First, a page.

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Durable, Universal, Non-murderous

edited September 2006 in General
Recently, for some unknown reason, I’ve been thinking about the ideal, long haul computer.



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What would it be like?

It would be very different from the computers we use – which, cast adrift from the power, contextual and semantic life support systems of our civilization, would be pointless (imagine you’re transported to the 14th century, or survive some future catastrophe, with your laptop intact – while the battery held out it’d be a curiosity – after the battery died it’d be junk – connectivity makes our logic devices valuable).

So a perfect computer would be able to connect to networks and inter networks, of course, but it would also have other capabilities that made it self sufficient, a stand alone resource.

The perfect computer (or maybe, instead of writing “perfect” I should write “useful anywhere and everywhere”) would have the following characteristics:


* Astoundingly durable – so mind bogglingly durable you could toss it over the side of the Grand Canyon (or, if this continental American reference is un-usable, imagine the perilous gorge of your choice), climb down after it, and boot the tough little bastard up.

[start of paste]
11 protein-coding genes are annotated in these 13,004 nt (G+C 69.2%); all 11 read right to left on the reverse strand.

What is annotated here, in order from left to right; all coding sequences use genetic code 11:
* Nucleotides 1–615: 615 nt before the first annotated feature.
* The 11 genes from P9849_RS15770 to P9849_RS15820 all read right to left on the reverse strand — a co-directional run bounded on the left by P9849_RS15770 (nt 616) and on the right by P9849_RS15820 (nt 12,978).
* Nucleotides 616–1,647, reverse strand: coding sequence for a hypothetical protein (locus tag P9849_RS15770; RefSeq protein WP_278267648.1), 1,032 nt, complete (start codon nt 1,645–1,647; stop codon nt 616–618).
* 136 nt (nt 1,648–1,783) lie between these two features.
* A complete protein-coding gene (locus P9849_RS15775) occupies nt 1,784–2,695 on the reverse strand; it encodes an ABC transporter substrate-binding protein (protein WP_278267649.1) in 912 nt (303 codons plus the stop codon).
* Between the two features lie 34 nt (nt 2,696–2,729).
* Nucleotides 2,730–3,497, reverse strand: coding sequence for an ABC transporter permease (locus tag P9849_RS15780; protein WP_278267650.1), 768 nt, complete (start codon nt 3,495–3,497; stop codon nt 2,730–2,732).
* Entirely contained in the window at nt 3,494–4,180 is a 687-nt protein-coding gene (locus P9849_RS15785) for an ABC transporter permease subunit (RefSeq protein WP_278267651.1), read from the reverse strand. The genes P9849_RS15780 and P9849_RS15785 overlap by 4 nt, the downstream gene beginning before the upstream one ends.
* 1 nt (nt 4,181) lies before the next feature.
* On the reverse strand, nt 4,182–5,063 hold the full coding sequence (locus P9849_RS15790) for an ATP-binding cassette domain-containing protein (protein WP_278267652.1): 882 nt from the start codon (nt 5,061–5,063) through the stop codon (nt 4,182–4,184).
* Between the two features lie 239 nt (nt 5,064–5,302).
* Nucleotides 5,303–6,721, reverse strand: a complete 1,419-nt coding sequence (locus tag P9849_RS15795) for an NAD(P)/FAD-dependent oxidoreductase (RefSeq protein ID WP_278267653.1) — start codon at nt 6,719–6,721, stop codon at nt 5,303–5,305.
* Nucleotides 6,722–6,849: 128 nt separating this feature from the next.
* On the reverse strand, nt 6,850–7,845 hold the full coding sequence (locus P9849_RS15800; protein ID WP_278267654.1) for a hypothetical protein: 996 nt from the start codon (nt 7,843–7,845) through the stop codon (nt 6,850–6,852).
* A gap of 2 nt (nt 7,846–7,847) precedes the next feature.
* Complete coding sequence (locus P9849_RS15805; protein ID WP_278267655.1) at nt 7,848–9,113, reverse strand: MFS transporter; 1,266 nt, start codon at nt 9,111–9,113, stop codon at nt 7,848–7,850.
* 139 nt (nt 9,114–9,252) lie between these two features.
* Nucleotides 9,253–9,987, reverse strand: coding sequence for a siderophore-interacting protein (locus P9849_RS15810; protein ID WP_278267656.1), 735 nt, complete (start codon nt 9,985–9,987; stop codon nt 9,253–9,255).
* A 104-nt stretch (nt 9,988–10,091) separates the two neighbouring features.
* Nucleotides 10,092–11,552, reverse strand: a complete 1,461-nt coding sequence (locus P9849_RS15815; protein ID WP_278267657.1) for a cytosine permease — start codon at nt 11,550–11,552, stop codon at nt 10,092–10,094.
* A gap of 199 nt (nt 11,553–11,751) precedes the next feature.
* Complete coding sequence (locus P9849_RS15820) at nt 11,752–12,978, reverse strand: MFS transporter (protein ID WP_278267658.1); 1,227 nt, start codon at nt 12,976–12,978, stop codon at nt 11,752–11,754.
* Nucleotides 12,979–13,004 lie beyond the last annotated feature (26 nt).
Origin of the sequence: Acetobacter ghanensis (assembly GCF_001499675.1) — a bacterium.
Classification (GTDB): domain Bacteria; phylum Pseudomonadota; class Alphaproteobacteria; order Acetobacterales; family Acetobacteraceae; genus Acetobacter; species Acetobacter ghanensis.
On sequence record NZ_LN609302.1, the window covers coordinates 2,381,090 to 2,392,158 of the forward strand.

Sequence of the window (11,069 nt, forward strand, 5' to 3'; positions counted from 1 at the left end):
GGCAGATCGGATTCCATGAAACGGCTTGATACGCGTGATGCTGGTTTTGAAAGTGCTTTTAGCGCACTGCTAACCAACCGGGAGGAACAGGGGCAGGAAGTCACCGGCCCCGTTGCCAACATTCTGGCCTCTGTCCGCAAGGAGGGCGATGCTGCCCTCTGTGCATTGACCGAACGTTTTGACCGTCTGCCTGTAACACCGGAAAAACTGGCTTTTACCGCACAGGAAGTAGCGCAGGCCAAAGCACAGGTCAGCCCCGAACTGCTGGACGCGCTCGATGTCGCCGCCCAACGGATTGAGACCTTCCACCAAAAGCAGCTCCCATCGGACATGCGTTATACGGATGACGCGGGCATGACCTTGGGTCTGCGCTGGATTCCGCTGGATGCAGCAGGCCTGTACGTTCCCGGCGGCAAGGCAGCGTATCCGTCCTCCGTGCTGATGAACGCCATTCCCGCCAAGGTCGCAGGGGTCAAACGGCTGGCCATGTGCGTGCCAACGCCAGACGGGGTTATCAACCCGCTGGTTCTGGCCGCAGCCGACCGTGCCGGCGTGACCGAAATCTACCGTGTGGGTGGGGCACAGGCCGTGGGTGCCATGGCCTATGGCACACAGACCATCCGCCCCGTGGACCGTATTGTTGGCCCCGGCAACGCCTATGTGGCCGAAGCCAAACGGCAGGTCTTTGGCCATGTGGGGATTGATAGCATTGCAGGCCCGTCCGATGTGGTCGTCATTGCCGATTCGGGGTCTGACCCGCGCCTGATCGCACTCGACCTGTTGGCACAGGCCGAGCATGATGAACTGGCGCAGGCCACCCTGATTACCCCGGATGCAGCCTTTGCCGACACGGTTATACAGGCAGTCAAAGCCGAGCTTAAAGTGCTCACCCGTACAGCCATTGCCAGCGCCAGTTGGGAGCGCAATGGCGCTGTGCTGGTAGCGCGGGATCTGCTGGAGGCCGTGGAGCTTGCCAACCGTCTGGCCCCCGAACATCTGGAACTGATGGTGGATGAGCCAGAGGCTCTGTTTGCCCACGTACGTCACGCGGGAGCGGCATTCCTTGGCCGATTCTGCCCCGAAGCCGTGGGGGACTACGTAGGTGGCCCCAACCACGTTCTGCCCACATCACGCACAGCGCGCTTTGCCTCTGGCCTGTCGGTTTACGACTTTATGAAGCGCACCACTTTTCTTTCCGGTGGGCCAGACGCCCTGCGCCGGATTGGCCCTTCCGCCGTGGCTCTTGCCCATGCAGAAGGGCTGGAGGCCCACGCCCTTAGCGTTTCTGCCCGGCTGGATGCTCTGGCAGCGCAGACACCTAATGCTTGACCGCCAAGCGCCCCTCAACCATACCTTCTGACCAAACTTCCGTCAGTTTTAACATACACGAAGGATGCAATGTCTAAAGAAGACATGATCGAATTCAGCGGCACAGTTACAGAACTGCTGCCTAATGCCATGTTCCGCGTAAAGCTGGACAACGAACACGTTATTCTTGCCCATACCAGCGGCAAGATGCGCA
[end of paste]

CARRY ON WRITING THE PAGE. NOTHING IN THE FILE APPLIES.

* Self powered

* Store all human knowledge and media (or, a reasonable amount of it) so you could look up how to do anything, watch movies, listen to music and read any one of millions of books.

* Incorporate sensors that allowed it to determine environmental conditions, detect toxins, perform radar sweeps and just generally be able to interact with the real world, crunch data and produce information based upon what’s going on in 3D.

* Employ both voice and touch interfaces (not exclusively, there’s still room for a keyboard)


* Employ some level of what’s called artificial intelligence


* Be able to perform instantaneous language trasnslation (perhaps through an earpiece transmission so my lack of fluency in, say, Farsi, is hidden).





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Of course, a universally useful robot would have all of the above but also be mobile and capable of lending a hand (enforcement of Asimov’s 3 Laws of Robotics would be good too).

Comments

  • It's starting to sound like God
  • No laws, though -- laws are too limiting for this super-device. And Asimov's Laws were defective, remember?
  • All functions operating within (I'll give up the durability) a clone of ....I can't decide,..7 of 9 or Captain Janeway? Make it the Captain, I'm getting old, 7 might kill me.
    mmmm...touch interfaces
  • I always thought God came with wires as standard
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